Apple design guru receives knighthood

23 May 2012

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Apple's chief designer Sir Jonathan Ive. Image from Wikimedia Commons

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Apple’s chief designer shall now be referred to as Sir Jonathan Ive following his commendation at Buckingham Palace in London today.

Even if you aren’t familiar with Jonathan Ive by name, you’ve certainly seen his work – the iMac, MacBook Air, iPod, iPod Touch, iPhone and iPad – and Apple’s flagship products just wouldn’t be the same without him.

Now based in San Francisco, the award-winning industrial designer originally hails from east London. Having graduated with a bachelor of arts and an honorary doctorate from Newcastle Polytechnic (now Northumbria University), he later went on to set up a design company with three friends, called Tangerine.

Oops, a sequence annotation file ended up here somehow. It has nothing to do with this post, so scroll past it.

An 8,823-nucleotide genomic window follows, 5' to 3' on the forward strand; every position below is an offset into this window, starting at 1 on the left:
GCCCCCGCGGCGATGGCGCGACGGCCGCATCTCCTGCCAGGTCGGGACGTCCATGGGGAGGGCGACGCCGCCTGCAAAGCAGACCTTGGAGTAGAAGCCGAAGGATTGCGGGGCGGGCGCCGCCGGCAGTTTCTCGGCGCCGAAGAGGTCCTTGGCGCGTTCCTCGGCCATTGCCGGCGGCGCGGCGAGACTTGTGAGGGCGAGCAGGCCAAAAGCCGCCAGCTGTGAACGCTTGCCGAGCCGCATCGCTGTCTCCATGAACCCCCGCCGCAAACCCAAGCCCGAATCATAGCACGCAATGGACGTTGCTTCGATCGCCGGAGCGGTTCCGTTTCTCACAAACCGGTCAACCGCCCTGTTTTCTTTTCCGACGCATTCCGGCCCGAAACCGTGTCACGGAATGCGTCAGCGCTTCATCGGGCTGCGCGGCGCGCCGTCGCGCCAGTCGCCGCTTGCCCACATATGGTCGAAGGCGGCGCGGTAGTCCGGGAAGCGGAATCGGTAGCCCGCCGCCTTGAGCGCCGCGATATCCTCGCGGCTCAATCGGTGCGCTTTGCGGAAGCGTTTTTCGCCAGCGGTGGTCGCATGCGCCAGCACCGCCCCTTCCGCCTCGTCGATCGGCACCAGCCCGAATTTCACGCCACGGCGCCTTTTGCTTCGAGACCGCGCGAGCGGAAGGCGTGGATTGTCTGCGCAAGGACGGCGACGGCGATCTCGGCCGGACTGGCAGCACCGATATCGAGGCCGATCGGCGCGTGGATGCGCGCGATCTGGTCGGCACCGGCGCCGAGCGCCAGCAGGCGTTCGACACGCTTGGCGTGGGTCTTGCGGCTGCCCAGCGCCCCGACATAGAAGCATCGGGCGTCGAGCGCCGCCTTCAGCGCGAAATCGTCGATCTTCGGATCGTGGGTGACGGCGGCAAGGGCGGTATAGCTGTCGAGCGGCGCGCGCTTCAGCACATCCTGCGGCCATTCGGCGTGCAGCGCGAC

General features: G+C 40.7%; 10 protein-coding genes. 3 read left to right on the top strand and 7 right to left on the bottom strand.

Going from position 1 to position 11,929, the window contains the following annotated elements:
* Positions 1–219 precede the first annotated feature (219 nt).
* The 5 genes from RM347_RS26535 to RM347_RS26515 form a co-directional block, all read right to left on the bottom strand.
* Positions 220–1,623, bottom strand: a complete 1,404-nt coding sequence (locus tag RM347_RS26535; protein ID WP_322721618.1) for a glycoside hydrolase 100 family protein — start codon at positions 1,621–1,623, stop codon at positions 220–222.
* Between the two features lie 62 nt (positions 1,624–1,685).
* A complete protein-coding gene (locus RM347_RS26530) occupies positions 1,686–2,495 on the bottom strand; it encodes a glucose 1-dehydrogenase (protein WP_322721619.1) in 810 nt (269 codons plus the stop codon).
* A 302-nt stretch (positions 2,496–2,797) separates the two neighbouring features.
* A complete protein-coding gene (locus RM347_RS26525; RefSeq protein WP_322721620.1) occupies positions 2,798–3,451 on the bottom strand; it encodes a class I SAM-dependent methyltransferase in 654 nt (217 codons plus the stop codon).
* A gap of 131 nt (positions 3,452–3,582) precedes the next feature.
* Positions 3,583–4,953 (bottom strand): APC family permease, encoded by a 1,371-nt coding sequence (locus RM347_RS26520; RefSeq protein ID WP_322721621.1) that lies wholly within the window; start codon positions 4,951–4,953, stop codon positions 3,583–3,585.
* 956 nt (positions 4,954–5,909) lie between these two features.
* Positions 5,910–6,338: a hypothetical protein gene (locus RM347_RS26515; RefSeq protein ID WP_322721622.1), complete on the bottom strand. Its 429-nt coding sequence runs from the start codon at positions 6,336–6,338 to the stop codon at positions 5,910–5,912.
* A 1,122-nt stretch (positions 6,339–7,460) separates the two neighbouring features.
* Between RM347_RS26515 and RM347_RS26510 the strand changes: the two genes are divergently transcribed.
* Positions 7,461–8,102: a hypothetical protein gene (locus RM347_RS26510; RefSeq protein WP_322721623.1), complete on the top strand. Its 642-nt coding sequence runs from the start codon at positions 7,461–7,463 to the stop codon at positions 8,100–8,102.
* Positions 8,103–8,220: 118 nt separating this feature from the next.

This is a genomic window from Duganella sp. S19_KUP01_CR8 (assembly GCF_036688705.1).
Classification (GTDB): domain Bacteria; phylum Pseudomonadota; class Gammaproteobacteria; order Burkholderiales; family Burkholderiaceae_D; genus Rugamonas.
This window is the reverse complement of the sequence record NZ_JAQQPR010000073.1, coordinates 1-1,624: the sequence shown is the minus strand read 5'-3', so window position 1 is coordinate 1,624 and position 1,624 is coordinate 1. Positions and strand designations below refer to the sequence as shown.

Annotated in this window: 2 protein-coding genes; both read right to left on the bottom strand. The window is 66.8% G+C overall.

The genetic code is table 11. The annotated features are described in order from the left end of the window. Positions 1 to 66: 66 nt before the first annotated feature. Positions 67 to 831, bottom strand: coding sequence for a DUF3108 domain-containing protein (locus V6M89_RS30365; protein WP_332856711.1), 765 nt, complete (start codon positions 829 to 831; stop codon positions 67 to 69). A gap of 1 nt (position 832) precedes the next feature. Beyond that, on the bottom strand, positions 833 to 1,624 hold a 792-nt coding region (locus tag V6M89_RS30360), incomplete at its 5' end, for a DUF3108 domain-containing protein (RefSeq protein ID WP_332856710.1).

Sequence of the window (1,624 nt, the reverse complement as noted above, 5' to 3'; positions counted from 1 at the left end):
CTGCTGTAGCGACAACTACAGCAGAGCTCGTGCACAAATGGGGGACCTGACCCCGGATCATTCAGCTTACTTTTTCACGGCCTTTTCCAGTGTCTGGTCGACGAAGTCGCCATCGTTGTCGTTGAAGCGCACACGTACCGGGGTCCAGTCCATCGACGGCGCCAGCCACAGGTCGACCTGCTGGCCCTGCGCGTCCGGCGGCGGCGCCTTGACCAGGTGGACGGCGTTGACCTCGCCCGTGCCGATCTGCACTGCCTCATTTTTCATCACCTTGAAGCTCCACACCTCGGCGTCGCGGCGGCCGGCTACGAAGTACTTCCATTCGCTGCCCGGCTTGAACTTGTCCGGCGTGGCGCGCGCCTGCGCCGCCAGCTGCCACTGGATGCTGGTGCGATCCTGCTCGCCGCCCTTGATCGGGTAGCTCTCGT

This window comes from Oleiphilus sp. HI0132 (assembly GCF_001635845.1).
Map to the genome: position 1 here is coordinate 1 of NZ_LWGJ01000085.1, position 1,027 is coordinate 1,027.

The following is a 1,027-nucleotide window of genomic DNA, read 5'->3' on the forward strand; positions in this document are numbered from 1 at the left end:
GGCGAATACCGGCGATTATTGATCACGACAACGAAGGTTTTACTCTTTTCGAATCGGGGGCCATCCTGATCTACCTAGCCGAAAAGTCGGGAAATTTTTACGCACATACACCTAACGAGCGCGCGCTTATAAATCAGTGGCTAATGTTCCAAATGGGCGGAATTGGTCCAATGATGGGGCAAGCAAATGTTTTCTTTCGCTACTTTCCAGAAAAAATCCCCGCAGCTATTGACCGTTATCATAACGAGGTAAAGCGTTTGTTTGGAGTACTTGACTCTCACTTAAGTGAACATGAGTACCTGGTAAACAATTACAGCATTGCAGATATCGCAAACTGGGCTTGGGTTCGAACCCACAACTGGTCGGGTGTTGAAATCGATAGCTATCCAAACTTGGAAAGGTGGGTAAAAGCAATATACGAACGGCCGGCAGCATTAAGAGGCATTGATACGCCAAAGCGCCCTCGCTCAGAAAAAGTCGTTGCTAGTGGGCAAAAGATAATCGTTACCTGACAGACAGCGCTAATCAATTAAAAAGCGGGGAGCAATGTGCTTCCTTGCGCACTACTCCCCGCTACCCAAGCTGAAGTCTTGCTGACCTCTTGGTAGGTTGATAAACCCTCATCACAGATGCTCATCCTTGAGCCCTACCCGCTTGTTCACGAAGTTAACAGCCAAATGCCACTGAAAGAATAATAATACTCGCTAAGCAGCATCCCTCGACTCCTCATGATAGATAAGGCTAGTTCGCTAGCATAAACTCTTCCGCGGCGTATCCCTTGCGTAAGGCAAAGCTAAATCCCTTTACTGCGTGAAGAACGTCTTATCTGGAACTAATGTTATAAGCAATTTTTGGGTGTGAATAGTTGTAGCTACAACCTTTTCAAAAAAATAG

One client of this small design agency was so impressed by Ive’s work that they offered him a job and, in 1992, he became an Apple employee.

Ive quickly rose through the ranks at Apple and, since 1996, has led the team that has designed some of the world’s most iconic products – some of which are on permanent display in museums worldwide, including MoMA in New York and the Pompidou in Paris.

Now, at 45, he is proudly positioned as Apple’s senior vice-president of industrial design, and is afforded more power than any other employee bar CEO Tim Cook, because Steve Jobs wanted it that way.

Ive became a Commander of the British Empire (CBE) in 2005 and, today, Princess Anne presented him with the title of Knight Commander, Order of the British Empire (KBE) for services to design and enterprise.

Elaine Burke is managing editor of Siliconrepublic.com

editorial@siliconrepublic.com